Nonetheless, we have no choice but to continue to successfully manage all the competing yet mission-critical priorities at hand. Given the grave importance of this profession, there is no room for lowering our standards or allowing fewer resources and mounting challenges to jeopardize the safety of our staffs, inmates or the public.
There is no single or easy answer as to how corrections will most prudently overcome these challenges and thrive in the fiscally bleak modern day world we find ourselves in. We need every tool in our arsenal to aid us in meeting this goal.
For some challenges, the answer may lie in honing policy and operational efficiencies. For others, the answer may lie in capitalizing on the many technological advances available to the corrections community. For some challenges, the answer lies with the integration of both.
While these realities may seem insurmountable, the good news is that there are powerful solutions at our fingertips if we choose to embrace them. As ironic as it sounds, technology that one might categorize as a costly luxury may actually be quite the opposite. A wisely chosen technology can provide an organization with just the right tool to help it manage its most pressing challenges.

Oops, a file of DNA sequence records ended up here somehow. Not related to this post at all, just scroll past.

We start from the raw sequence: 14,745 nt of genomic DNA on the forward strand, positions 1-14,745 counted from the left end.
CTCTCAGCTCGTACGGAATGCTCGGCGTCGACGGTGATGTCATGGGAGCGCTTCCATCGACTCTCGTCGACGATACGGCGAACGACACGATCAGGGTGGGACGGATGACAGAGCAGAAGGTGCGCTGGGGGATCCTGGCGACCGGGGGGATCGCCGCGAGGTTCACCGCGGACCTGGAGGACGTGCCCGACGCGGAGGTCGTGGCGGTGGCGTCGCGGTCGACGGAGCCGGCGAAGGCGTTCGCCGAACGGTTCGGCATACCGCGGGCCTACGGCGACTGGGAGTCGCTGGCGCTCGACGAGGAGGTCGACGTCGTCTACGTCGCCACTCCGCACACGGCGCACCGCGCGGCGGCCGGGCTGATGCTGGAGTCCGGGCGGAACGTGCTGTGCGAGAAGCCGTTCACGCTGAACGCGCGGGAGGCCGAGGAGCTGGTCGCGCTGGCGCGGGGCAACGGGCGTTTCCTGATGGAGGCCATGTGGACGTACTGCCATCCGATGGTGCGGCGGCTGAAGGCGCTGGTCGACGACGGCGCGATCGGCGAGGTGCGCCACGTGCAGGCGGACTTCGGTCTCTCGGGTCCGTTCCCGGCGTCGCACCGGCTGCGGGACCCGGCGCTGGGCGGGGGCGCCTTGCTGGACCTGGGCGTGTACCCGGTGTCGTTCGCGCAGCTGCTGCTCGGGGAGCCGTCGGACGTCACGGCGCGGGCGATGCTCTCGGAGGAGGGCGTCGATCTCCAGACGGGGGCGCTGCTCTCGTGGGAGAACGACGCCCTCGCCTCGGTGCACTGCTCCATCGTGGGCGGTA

Many agencies are already in the habit of embracing technology as a means to maximize resources and dramatically improve security, operations and inmate management practices. More than ever, this is the time to keep doing what you are doing and to share your successes and best practices with others.
For those agencies that have traditionally not integrated technology, these times call for a fundamental shift in how and why decisions are made and what solutions you are willing to consider.
Dismissing technology as too costly can be a costly mistake. Even if you are technology aversive or skeptical, it is important to be open-minded.